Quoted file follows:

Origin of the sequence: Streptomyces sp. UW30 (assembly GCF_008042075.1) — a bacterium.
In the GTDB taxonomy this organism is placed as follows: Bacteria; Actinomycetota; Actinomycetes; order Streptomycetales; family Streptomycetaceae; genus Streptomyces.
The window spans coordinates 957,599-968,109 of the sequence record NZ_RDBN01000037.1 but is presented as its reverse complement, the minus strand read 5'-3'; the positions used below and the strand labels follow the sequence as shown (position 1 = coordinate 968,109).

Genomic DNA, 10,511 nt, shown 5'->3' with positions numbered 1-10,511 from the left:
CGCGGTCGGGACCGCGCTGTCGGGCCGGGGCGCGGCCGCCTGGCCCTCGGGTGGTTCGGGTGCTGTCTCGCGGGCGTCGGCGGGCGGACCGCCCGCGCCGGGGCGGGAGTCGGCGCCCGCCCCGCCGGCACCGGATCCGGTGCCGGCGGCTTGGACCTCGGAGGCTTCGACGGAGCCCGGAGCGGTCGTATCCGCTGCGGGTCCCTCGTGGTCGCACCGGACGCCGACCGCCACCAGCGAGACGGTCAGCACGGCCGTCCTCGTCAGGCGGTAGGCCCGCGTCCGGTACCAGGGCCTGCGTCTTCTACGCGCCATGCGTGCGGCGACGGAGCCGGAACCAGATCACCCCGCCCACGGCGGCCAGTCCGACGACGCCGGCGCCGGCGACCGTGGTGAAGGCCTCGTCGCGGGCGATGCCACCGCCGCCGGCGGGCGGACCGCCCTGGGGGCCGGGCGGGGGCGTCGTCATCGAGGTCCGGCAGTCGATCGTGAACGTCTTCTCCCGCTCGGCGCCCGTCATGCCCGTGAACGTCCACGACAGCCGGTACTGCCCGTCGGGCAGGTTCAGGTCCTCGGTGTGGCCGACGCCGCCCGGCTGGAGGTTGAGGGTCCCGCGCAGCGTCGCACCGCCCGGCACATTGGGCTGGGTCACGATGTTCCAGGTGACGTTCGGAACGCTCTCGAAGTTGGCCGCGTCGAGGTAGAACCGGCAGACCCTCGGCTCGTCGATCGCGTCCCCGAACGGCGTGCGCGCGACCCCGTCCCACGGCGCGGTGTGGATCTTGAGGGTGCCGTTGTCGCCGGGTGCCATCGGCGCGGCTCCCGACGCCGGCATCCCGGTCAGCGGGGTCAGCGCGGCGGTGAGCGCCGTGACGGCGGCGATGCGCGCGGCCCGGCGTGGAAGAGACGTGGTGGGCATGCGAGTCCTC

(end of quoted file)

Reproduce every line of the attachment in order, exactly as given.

Origin of the sequence: Streptomyces sp. UW30 (assembly GCF_008042075.1) — a bacterium.
In the GTDB taxonomy this organism is placed as follows: Bacteria; Actinomycetota; Actinomycetes; order Streptomycetales; family Streptomycetaceae; genus Streptomyces.
The window spans coordinates 957,599-968,109 of the sequence record NZ_RDBN01000037.1 but is presented as its reverse complement, the minus strand read 5'-3'; the positions used below and the strand labels follow the sequence as shown (position 1 = coordinate 968,109).

Genomic DNA, 10,511 nt, shown 5'->3' with positions numbered 1-10,511 from the left:
CGCGGTCGGGACCGCGCTGTCGGGCCGGGGCGCGGCCGCCTGGCCCTCGGGTGGTTCGGGTGCTGTCTCGCGGGCGTCGGCGGGCGGACCGCCCGCGCCGGGGCGGGAGTCGGCGCCCGCCCCGCCGGCACCGGATCCGGTGCCGGCGGCTTGGACCTCGGAGGCTTCGACGGAGCCCGGAGCGGTCGTATCCGCTGCGGGTCCCTCGTGGTCGCACCGGACGCCGACCGCCACCAGCGAGACGGTCAGCACGGCCGTCCTCGTCAGGCGGTAGGCCCGCGTCCGGTACCAGGGCCTGCGTCTTCTACGCGCCATGCGTGCGGCGACGGAGCCGGAACCAGATCACCCCGCCCACGGCGGCCAGTCCGACGACGCCGGCGCCGGCGACCGTGGTGAAGGCCTCGTCGCGGGCGATGCCACCGCCGCCGGCGGGCGGACCGCCCTGGGGGCCGGGCGGGGGCGTCGTCATCGAGGTCCGGCAGTCGATCGTGAACGTCTTCTCCCGCTCGGCGCCCGTCATGCCCGTGAACGTCCACGACAGCCGGTACTGCCCGTCGGGCAGGTTCAGGTCCTCGGTGTGGCCGACGCCGCCCGGCTGGAGGTTGAGGGTCCCGCGCAGCGTCGCACCGCCCGGCACATTGGGCTGGGTCACGATGTTCCAGGTGACGTTCGGAACGCTCTCGAAGTTGGCCGCGTCGAGGTAGAACCGGCAGACCCTCGGCTCGTCGATCGCGTCCCCGAACGGCGTGCGCGCGACCCCGTCCCACGGCGCGGTGTGGATCTTGAGGGTGCCGTTGTCGCCGGGTGCCATCGGCGCGGCTCCCGACGCCGGCATCCCGGTCAGCGGGGTCAGCGCGGCGGTGAGCGCCGTGACGGCGGCGATGCGCGCGGCCCGGCGTGGAAGAGACGTGGTGGGCATGCGAGTCCTC